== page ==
Collaborative coffee breeding

Posted by Liz Foggitt, Communications Manager, Twin on 5 August 2019

WCR breeding hub for blog

In February I spent some time in Rwanda meeting project partners and visiting producers. While I was there, I was lucky to be given a tour of a new African breeding hub in Rubona, a collaborative effort between World Coffee Research (WCR) and the Rwanda Agriculture Board (RAB) - which hosts the hub, and nine participating countries from across East and Southern Africa. I was astonished at how big the breeding ground is, the vast array of coffee varieties and the scale of the programme.

The hub is the first regional, collaborative coffee-breeding effort ever embarked upon in Africa. The hub serves as centralised location for surrounding countries to access breeding populations and advanced molecular genetics expertise provided by World Coffee Research. WCR’s long-term vision is to form a network of interconnected regional hubs around the world to accelerate coffee breeding efforts worldwide.

So what happens at a hub?

WCR breeding hub different species

First and foremost, the hub in Rwanda is a place where breeders from across the region can receive training, and where students can work and defend theses (masters and PhD) in connection with local or international universities. 

Participating countries send their best breeders (or, oftentimes, their only breeders) to the hub along with the best locally adapted varieties the country has. Breeders can utilise the WCR Core Collection, an assortment of 100 genetically diverse arabicas, for crossing with their local material to create new F1 hybrid varieties. The new varieties are evaluated by each participating country, depending on their specific goals, for eventual release to farmers.  World Coffee Research provides pre-breeding materials, expertise, and connectivity with other global hubs as well as WCR’s network of global trial sites.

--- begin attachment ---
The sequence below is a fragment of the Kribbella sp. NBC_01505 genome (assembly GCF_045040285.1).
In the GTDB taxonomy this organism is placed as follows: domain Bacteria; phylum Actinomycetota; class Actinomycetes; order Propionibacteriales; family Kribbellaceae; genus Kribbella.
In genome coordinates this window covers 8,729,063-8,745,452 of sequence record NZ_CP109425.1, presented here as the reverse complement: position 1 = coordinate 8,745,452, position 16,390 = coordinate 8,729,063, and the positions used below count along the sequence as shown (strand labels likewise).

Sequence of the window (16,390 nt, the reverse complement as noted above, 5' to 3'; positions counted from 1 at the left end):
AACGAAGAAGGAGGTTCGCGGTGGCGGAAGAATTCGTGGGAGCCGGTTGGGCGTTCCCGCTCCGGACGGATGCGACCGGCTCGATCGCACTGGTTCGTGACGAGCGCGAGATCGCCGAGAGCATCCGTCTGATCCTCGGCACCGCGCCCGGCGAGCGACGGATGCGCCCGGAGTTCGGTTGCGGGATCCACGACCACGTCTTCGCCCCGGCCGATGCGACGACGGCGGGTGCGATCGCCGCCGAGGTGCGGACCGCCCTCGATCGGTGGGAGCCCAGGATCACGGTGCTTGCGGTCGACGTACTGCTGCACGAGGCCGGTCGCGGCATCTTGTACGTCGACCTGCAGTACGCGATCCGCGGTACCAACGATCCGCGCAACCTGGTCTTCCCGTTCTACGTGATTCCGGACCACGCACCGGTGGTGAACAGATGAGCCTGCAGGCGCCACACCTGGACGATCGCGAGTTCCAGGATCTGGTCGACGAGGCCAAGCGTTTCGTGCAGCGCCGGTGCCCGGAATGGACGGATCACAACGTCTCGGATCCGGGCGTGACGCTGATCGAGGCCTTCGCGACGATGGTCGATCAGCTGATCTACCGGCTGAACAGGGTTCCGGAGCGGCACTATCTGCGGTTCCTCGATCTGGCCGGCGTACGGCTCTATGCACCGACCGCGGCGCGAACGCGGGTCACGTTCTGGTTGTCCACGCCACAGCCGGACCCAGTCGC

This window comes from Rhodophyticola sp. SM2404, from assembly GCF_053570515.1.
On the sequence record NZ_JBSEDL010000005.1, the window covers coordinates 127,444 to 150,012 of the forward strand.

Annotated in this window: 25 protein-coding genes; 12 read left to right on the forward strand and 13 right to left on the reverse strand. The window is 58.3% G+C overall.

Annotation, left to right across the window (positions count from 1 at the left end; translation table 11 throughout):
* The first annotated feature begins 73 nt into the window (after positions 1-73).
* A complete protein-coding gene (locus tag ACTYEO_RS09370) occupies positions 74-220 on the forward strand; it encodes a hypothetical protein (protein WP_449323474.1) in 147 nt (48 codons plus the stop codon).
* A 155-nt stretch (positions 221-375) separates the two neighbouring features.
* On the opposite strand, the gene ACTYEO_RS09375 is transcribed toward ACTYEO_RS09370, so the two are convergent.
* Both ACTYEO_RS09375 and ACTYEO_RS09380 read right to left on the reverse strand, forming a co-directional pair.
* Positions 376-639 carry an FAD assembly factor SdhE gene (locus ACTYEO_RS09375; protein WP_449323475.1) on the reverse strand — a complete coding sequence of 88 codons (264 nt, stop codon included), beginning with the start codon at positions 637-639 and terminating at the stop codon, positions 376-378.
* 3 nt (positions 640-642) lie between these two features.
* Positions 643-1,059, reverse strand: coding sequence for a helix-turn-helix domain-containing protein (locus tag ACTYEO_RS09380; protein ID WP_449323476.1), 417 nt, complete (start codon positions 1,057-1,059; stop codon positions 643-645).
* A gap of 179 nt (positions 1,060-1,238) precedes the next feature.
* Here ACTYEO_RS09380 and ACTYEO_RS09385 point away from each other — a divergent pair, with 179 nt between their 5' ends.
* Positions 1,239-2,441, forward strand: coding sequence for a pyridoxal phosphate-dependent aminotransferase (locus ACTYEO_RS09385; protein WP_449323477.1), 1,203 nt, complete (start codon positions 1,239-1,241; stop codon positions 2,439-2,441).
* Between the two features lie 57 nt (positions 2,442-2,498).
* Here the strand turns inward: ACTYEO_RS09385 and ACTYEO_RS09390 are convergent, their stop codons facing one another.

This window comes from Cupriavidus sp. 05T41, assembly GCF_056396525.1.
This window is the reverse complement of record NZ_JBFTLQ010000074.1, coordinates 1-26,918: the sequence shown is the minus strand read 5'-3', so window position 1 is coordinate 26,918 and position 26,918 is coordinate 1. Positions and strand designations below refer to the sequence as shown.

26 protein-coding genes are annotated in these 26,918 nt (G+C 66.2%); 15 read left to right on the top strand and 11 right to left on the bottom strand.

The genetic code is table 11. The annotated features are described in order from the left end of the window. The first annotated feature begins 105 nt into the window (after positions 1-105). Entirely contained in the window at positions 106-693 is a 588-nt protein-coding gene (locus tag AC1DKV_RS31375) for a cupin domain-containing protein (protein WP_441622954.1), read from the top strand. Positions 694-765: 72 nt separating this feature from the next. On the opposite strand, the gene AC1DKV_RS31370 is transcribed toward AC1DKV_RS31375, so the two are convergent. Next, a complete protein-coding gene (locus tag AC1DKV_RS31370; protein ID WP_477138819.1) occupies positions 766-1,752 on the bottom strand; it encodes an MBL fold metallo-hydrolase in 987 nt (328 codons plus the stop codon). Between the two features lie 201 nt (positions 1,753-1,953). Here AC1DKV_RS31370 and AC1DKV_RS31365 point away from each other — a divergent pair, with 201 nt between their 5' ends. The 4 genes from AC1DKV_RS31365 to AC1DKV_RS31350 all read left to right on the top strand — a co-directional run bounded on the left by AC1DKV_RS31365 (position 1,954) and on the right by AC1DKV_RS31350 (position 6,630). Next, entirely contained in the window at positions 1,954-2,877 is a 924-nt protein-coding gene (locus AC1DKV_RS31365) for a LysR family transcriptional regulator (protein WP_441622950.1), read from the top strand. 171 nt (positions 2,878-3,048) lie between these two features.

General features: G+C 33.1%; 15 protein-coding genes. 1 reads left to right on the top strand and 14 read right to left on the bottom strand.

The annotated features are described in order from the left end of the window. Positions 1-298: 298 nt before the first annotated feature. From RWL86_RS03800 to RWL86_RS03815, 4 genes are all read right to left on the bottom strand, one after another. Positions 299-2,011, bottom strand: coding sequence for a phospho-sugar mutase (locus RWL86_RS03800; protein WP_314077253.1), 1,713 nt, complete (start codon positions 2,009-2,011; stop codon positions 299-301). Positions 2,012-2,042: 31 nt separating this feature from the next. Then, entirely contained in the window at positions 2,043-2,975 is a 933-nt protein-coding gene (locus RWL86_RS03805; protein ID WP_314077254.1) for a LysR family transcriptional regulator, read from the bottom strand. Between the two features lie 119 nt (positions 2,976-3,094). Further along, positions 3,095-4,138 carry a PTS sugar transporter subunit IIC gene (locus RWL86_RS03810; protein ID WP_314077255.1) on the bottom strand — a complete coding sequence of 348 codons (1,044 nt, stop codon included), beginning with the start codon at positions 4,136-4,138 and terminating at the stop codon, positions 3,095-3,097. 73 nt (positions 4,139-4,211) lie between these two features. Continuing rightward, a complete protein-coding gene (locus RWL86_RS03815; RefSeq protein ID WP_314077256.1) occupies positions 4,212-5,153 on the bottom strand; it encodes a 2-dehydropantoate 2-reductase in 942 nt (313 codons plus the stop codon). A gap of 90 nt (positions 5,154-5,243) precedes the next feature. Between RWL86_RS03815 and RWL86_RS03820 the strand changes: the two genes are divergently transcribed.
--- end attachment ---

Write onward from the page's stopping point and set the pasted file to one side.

The Rwanda Agriculture Board is already in the process of making new, East-Africa-specific F1 hybrid crosses using the Core Collection and the best available local varieties. The hub has also received F1 hybrid crosses created by WCR in Central America to determine if any of them are promising for East Africa. In March 2019, the hub hosted the first regional breeder’s workshop, bringing together breeders from nine countries to set the agenda for the coming years.

At Twin, we regularly see the negative impact climate change has on coffee production so it’s encouraging to see a huge research programme dedicated to finding climate resilient species. We regularly keep in touch with WCR and look forward to seeing the outcomes of the research. We are keen to use our close relationships with various cooperatives in East Africa to test new species with WCR when they’re ready. There’s huge potential for lots of collaboration.

The creation of the African hub, and the advanced science that “feeds” into it, was enabled, in part, by contributions of coffee roasters around the world who participate in the World Coffee Research Checkoff Program. Twin is a proud participant in the program, which allows roasters to add one or more cents to each kilo of green coffee purchased from us.  If you’d like to know more about the Checkoff program, you can sign up here.